The six week period of “Shovavim” is the time most suited for repentance over sexual transgressions. The period begins this week with the commencement of “Shemot,” the second book of the Torah, and ends the week of the Torah portion “Mishpatim.”
Posters on billboards all over Israel are announcing the times and places of special “Shovavim” gatherings, where special prayers are recited designed to cleanse a person of sexual misdeeds. One of Israel’s leading Kabbalists, Rabbi David Batrzi, writes on his “Shovavim” poster:
"As is known, the verse, ‘There is no righteous person who does good and does not sin' (Kohelet, 7:20) is referring to the area of sexual transgressions, which give birth to destructive spiritual forces which pursue a person to his great harm, both in this world and the next. Nearly all of the tribulations, sufferings, wars, illnesses, plagues, and poverty that come upon a person – all derive from sexual transgression (Pagam HaBrit)”.
Many religious couples think that they don’t have to repent for sexual transgressions because they lead perfectly kosher lives. However, the fact is, in this matter, even the most Orthodox of couples can succumb to the wiles of the evil inclination. As our Sages have taught, “No one is immune from sexual sin.” For this reason, Kabbalists stress that special care must be taken in this area of our lives.
In his writings on “Shovavim” the saintly Tzanz-Klausberg Rebbe, leader of the Tzanz Hasidic community, and founder of the Lanyado Medical Center in Netanya, stressed that even married men and Torah scholars must make a concerted effort to repent during the "Shovavim" period ("Halichot Chaim," Holidays and Seasons, Chapter on "Shovavim").
Every week, people with all kinds of problems come to speak with the elder Kabbalist, Rabbi Leon Levi, seeking salvation and advice. You would be surprised to discover – just as they are – that in a great many cases, the source of their troubles, whether it be illness, livelihood problems, marriage difficulties, or unruly children, stem from sexual transgression. At first, many deny that they are guilty of sexual wrongdoing, but confronted with the Rabbi’s spiritual radar, they break down and admit their errant ways. By turning away from transgression and setting out on a healthier spiritual life, their salvation is often just around the corner.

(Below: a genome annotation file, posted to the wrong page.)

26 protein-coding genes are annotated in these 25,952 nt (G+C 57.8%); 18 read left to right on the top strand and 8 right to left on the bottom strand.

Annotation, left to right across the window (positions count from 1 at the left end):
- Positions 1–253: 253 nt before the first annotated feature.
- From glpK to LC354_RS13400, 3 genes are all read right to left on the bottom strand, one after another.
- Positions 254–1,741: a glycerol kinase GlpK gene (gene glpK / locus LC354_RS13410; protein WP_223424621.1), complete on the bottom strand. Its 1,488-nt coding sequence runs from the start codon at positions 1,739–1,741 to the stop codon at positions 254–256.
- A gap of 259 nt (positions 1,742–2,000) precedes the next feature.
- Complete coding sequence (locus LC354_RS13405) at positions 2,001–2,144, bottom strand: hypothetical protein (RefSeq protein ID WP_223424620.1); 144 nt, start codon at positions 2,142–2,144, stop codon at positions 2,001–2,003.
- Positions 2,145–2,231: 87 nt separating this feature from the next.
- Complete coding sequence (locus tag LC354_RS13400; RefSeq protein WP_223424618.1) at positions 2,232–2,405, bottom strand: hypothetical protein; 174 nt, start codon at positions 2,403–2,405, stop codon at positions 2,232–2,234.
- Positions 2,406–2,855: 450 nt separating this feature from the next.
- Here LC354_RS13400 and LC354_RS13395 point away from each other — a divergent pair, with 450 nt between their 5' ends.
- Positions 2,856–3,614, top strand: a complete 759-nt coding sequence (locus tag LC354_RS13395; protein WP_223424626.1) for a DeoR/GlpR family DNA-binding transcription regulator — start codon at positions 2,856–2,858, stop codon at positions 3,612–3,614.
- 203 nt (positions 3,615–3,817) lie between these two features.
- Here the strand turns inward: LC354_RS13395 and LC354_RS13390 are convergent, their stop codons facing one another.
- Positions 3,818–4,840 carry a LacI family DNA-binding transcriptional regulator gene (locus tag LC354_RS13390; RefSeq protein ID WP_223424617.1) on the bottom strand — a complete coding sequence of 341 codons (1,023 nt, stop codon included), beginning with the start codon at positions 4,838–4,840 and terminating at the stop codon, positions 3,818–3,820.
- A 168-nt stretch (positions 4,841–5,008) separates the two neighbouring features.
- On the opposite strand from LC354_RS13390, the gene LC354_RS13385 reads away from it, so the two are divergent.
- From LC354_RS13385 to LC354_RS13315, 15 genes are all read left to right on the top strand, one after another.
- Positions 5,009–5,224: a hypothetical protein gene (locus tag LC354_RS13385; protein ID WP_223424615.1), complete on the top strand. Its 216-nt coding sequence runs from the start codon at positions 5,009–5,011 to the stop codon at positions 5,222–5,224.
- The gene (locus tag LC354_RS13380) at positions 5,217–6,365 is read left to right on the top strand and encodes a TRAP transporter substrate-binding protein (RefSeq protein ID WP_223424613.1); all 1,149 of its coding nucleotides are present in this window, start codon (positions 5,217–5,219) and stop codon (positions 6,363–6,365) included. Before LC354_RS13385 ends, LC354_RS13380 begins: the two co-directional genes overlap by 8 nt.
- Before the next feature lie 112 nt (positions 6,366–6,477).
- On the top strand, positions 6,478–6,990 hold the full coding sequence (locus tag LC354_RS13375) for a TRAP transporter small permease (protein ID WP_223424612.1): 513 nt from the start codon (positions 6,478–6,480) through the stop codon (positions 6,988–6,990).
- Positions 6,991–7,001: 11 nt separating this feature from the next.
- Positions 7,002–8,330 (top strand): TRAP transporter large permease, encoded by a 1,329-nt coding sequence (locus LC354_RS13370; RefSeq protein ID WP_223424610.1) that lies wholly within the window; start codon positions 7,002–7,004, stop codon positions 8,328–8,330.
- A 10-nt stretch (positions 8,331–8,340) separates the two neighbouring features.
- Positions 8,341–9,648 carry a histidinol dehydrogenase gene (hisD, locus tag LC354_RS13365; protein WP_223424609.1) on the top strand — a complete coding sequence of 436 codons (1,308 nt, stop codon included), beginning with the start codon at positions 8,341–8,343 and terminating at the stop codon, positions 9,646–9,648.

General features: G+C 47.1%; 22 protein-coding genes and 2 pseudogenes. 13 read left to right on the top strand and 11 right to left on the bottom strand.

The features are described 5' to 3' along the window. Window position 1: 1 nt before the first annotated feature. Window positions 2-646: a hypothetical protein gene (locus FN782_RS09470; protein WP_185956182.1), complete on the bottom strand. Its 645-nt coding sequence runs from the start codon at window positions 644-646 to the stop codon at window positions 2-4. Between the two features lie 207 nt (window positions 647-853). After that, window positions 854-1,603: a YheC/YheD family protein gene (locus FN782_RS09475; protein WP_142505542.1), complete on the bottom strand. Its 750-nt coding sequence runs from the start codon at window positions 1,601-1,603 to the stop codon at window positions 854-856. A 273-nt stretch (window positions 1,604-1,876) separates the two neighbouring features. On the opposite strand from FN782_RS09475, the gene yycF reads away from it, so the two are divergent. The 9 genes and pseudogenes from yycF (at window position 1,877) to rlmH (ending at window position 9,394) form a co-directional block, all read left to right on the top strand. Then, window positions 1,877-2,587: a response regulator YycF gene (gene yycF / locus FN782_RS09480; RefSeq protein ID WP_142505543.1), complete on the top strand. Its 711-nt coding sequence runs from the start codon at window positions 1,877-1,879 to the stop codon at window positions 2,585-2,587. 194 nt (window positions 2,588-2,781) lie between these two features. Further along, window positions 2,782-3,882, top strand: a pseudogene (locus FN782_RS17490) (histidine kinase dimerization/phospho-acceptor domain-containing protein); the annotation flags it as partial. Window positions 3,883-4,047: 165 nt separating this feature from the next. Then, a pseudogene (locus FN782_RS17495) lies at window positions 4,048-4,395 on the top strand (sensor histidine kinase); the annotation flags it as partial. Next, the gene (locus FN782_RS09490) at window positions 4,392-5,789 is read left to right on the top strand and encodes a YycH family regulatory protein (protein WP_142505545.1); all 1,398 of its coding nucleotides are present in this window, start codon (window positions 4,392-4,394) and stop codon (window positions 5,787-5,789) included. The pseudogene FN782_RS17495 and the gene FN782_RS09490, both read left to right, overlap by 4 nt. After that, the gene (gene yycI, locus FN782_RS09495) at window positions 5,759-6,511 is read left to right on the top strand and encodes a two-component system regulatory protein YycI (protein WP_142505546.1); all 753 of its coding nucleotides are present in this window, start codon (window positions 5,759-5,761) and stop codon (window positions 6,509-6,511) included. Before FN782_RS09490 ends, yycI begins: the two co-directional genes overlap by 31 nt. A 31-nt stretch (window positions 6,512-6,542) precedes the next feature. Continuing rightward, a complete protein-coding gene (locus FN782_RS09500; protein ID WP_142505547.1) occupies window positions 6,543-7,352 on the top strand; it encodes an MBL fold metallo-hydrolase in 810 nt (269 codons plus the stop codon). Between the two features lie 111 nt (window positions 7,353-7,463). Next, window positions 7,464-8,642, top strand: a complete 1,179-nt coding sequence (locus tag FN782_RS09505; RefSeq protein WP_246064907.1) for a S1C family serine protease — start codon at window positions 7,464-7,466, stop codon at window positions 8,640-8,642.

To cite a few examples, recently a religious couple came for advice about a dangerous medical problem. Rabbi Leon told them that he “saw” that they were lax in their guarding the laws of family purity. Both the husband and wife adamantly denied it. Nevertheless, the Rabbi maintained his assertion. Finally, he asked if they separated their beds when the wife was in her niddah-menstrual period. The wife said, no, but that they didn’t touch one another at all. The Rabbi reminded them of a story in the Talmud where an angry wife comes before the Sages to protest the sudden death of her husband, a righteous, Torah scholar. It turns out that they slept in the same bed when the wife had not yet completed the seven clean, safety days after her menstrual bleeding had stopped, and the Sages strongly condemned their behavior, even though they didn’t engage in relations during that time (Shabbat 13A).
On another occasion, a man who was steadily losing his vision, came to the Rabbi, hoping for a miracle cure. Rabbi Leon explained that looking at forbidden pictures causes damage to the brain and the eyes, may Hashem have mercy. At first the man denied it, but when the Rabbi offered to go outside with him to check the trunk of his car and the stash of dirty magazines hidden there, the man broke down and admitted his evil habit.
Another time, a couple appeared before the Rabbi with their three young children, all of whom were born mute. They wanted a miracle so that their children could speak. When the Rabbi explained the source of the problem, suddenly the husband and wife became silent themselves. The husband was wont to kiss his wife’s private place, and that was why their children couldn’t speak.
The point is that even nice religious people have to do t’shuva. The six week period of “Shovavim” is the perfect time. If not now, when?
[An all-night “Shovavim” tikun with Rabbi Leon Levi will take place this Thursday night at the Challalay Tzahal Synagogue in Holon, 7 Savingon Street, starting at 11pm.]